Situational awareness

Based on the Cynefin framework

This contains substantial material from Cynefin Training programmes and Dave Snowden's blog posts. The author acknowledges that use, and further that his use of that material are his own and should not be considered as being endorsed by with theCynefinCompany or Dave Snowden.

Knowledge and perception

Cynefin classifies the objective reality into three types of system - Order, Complex, Chaotic. We also saw how to distinguish between the types of system using the concept of constraint. Those three types of system are objective and they can be used to describe and understand the natural world.

However, human knowledge is intrinsically a subjective construction, not an objective reflection of reality. Human perception is important for action and Cynefin is an action based framework. This means that the emphasis should shift from the apparently objective systems around us to the cognitive and social processes by which we construct our subjective models of those systems.

This constitutes a major break with traditional systems theory, which implicitly assumed that there is an objective structure or organisation in the systems we investigate. This is reinforced by the concepts of autonomy and self-organisation which imply that the structure of a system is not given, but developed by the system itself, as a means to survive and adapt to a complex and changing environment[1].

That's why Cynefin also has four states (Clear, Complicated, Complex, Chaos) that present the ways we we know things and accordingly we act. Each is characterised by an appropriate decision model. Cynefin divides Order into two domains - Clear and Complicated. Because with human beings we are dealing with phenomenology and epistemology (human perception and human knowledge are important part of the system) the line between Clear and Complicated is a phenomenological boundary and not an ontological boundary. The other boundaries are ontological. In Clear domain the constraints are rigid.

Most importantly, the Cynefin framework is not about “objective” reality but about perception and understanding. We understandi that different people might be perceiving and thus hold different perspectives on the same event or situation. Such an understanding can be used to one's advantage. What we care most about is how people perceive and make sense of situations in order to make decisions. Accordingly in Cynefin we five domains - Clear, Complicated, Complex, Chaos, Confused, that help us understand how humans perceive the situation they are in [2].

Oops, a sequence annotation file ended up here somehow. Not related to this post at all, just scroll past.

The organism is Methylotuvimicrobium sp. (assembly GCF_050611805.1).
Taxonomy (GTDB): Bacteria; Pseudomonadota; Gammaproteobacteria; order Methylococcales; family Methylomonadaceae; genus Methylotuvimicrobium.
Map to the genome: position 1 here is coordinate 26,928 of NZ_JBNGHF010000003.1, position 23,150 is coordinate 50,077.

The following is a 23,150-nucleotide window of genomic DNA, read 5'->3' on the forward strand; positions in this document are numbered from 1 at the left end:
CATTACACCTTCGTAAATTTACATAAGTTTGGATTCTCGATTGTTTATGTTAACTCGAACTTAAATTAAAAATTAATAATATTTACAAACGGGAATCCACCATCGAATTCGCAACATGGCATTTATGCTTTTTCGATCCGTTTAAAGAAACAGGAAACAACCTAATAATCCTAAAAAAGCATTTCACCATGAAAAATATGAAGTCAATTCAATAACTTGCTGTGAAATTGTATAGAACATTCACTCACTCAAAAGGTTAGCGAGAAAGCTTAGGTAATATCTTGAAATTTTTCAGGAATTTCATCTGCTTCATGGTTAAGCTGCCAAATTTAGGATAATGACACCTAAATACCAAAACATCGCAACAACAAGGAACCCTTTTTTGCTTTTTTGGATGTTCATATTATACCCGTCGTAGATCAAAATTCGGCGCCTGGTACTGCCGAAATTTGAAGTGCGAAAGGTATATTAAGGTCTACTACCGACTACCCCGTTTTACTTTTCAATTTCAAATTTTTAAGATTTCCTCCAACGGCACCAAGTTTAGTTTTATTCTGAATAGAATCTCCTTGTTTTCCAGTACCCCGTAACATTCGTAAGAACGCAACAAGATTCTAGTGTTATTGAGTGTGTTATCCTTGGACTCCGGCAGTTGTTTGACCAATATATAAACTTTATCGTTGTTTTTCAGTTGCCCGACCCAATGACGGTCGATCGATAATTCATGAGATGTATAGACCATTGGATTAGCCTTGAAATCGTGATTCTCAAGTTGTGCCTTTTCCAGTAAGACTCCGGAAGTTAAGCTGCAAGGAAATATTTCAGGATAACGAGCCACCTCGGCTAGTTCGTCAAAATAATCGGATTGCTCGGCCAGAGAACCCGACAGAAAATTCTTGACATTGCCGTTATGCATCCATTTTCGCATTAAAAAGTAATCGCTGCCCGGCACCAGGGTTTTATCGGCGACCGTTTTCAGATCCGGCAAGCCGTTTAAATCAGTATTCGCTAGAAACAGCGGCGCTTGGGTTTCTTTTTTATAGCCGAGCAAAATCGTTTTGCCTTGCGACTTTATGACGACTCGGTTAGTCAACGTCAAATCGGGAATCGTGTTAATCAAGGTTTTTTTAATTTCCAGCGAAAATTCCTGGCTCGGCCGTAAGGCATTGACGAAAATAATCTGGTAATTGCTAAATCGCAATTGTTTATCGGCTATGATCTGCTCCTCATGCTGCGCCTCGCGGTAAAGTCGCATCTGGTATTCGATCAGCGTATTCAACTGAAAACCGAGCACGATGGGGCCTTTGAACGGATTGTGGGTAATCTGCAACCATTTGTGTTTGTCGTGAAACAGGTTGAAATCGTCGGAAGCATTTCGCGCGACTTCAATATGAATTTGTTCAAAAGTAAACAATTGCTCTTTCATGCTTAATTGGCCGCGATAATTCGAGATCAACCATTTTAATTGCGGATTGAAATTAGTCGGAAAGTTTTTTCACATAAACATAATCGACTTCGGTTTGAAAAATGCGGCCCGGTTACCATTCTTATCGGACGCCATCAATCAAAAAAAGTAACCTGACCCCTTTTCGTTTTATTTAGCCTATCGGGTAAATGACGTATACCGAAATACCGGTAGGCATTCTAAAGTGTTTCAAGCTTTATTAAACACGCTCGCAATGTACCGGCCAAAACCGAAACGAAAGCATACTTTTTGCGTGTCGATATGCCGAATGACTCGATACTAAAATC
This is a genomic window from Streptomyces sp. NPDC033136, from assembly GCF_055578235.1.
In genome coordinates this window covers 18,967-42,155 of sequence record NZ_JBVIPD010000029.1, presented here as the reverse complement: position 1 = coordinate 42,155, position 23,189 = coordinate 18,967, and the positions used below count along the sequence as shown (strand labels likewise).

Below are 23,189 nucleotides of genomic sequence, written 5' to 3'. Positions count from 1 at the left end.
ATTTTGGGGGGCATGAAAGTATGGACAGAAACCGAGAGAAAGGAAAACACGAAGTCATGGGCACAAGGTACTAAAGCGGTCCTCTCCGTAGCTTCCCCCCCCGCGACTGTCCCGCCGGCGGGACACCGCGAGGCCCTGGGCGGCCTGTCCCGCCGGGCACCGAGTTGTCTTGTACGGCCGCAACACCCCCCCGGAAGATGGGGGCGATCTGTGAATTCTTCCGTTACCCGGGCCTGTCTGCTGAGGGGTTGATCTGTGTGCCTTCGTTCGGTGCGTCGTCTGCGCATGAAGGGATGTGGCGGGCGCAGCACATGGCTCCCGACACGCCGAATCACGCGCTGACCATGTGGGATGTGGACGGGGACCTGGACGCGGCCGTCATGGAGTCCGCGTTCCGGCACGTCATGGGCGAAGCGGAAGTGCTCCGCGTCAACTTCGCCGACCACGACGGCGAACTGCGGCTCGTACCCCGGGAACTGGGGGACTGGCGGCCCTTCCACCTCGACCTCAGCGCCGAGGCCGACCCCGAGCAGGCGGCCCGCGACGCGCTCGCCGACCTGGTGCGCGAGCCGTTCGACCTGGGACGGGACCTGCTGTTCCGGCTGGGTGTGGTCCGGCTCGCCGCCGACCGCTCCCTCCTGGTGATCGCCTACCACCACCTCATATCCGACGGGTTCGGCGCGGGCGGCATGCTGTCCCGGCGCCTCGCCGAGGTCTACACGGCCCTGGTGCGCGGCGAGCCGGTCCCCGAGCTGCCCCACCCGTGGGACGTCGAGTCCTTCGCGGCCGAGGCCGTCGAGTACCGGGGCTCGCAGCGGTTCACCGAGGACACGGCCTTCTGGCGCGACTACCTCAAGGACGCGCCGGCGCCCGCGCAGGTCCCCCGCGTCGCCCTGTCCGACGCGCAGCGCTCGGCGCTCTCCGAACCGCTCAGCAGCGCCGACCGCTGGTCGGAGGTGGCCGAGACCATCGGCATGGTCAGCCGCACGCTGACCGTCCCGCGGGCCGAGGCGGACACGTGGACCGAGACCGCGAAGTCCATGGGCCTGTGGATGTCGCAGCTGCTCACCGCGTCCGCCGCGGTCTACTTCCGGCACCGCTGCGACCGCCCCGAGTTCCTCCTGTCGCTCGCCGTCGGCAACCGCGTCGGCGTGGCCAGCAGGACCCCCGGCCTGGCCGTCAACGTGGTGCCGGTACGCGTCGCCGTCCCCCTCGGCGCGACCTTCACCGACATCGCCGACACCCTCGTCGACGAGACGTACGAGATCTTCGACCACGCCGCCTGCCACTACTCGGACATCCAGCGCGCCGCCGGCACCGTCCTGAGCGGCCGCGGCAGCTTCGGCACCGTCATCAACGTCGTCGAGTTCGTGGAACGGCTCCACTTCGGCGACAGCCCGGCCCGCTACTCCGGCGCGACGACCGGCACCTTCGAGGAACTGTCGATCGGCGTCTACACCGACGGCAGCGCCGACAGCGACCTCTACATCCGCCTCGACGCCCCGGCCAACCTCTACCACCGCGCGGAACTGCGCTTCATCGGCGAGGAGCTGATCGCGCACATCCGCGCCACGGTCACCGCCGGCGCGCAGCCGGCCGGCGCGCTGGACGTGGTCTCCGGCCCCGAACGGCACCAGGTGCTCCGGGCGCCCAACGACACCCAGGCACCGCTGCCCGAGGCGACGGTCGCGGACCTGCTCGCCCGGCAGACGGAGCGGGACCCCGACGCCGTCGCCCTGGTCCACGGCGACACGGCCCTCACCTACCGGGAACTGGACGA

In summary Cynefin has three ontological states (Order, Complex, Chaotic), four epistemological states (Clear, Complicated, Complex, Chaos), and five phenomenological domains (Clear, Complicated, Complex, Chaos, Confused) [1].

Some people see the differences between Order, Complex, Chaotic as only about perception. In Cynefin we see the differences as being about reality, knowledge and perception - hence the three types of system and five domains.

In order to get better alignment inside an organization what we actually need is to increase the friction between perception, knowledge and reality. If we allow reality, knowledge and perception to separate wildly everything becomes totally inauthentic. If we increase the interaction (friction) between perception, knowledge and reality they will never be fully aligned but at the same time the misalignment never gets too far.

Cynefin Domains

The five Cynefin domains are presented graphically as the Cynefin model. These are the five main situations in which human beings would make decisions. The focus of a domain name is on the nature of the system it represents. The action phrases (e.g. probe-sense-respond) reference how we should gain knowledge and act. Methods and practices also have characteristics that place them in domains or in transition between domains. Hence the designation of Best/Good/Exaptive/Novel practice.

Fig. 1: Cynefin model

The right-hand domains (Complicated, Clear) are those of order, and the left-hand domains (Complex, Chaos) are those of un-order. Un-order is not the lack of order, but a different kind of order and is legitimate in its own way[1]. The central area, is the domain of Confusion. The shift between order and chaos is shown as a catastrophic fold - a walk over the cliff without realising what will happen until it is too late. It is to show how easily obvious solutions can cause complacency and fall into chaos.

In orderred systems before we act we firts check our assumptions about the constraints. In un-ordered systems we act in order to check our assumptions about the constraints.